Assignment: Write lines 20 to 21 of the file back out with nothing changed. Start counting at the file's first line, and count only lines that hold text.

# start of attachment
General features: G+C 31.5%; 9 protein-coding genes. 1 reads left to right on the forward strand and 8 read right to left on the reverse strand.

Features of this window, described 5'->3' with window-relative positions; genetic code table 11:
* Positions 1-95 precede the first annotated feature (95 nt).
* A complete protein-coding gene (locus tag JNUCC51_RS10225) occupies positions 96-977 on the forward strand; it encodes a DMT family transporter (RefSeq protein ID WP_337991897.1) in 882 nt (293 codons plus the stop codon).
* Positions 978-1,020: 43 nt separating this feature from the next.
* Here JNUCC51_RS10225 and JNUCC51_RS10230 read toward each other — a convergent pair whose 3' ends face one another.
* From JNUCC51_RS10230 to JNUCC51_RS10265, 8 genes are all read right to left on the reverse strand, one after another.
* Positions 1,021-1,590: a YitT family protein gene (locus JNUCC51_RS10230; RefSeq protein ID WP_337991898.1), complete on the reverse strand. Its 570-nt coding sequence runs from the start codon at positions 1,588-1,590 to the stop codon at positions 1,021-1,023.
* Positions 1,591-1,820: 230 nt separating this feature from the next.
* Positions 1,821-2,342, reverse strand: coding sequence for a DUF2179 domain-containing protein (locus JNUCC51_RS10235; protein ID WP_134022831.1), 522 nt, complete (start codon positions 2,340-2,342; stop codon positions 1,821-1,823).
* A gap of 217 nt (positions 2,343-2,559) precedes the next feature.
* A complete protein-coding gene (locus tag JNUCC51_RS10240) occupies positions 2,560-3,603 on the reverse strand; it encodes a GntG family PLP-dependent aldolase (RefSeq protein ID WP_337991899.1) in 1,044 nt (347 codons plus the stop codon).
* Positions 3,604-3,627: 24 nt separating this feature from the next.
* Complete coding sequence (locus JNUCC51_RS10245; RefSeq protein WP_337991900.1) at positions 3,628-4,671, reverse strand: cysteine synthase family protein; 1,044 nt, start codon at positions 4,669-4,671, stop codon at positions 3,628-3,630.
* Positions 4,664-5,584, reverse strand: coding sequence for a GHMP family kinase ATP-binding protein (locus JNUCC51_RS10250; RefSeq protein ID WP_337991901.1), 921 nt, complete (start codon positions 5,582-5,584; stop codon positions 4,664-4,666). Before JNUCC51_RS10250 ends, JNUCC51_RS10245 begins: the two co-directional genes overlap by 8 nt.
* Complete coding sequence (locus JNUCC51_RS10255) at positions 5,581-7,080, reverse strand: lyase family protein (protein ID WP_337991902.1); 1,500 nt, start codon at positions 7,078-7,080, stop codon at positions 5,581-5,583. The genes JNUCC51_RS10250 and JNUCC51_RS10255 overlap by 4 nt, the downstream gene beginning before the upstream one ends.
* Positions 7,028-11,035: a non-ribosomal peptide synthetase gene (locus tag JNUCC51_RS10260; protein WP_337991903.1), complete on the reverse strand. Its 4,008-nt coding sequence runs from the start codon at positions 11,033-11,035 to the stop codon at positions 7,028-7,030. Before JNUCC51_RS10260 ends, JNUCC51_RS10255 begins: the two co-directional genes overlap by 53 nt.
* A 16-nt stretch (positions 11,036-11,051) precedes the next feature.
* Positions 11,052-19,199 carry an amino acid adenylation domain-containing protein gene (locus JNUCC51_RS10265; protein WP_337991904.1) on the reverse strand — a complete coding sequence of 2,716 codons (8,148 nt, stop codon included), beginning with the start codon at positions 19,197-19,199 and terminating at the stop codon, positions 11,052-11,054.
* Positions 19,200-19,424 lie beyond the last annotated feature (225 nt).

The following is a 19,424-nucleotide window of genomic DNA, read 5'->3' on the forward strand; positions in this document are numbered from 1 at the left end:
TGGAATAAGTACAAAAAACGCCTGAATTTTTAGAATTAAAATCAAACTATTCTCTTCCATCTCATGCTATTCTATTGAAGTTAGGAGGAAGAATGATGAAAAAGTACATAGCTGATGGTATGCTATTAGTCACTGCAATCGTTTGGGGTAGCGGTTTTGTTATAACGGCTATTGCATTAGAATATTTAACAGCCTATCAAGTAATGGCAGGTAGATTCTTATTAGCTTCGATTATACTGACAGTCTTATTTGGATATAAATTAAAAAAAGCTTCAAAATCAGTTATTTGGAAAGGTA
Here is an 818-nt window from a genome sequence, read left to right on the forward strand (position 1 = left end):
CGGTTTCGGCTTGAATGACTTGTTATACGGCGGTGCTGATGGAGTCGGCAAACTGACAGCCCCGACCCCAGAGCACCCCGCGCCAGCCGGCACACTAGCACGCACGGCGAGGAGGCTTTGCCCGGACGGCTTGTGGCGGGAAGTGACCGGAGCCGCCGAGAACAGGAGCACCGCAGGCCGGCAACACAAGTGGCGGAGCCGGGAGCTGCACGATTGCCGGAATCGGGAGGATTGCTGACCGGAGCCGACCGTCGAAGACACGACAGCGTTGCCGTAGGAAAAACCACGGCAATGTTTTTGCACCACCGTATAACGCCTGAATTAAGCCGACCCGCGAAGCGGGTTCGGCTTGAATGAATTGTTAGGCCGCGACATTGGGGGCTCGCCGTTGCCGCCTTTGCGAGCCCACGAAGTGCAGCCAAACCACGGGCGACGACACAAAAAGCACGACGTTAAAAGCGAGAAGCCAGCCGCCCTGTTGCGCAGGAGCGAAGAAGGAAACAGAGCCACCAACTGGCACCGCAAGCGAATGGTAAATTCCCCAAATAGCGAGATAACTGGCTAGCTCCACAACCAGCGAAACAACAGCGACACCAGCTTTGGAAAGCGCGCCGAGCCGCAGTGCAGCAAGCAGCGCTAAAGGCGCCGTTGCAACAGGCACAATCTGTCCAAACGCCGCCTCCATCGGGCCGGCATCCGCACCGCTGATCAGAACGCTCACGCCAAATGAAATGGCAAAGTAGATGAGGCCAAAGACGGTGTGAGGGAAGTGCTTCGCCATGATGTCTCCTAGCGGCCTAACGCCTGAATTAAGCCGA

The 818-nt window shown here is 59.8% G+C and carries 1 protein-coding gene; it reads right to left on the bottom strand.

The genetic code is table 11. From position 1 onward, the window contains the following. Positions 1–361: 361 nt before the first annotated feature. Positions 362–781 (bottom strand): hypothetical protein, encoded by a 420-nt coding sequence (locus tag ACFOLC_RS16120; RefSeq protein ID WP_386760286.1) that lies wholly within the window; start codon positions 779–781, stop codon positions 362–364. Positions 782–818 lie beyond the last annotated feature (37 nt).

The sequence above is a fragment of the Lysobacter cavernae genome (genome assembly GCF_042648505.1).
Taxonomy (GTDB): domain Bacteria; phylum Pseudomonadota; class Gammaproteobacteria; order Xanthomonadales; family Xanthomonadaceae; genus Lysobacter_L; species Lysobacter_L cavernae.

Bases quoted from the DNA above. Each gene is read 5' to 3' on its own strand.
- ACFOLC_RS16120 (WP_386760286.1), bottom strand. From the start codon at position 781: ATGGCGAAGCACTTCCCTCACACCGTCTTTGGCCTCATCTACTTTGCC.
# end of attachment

* Positions 19,200-19,424 lie beyond the last annotated feature (225 nt).

The following is a 19,424-nucleotide window of genomic DNA, read 5'->3' on the forward strand; positions in this document are numbered from 1 at the left end: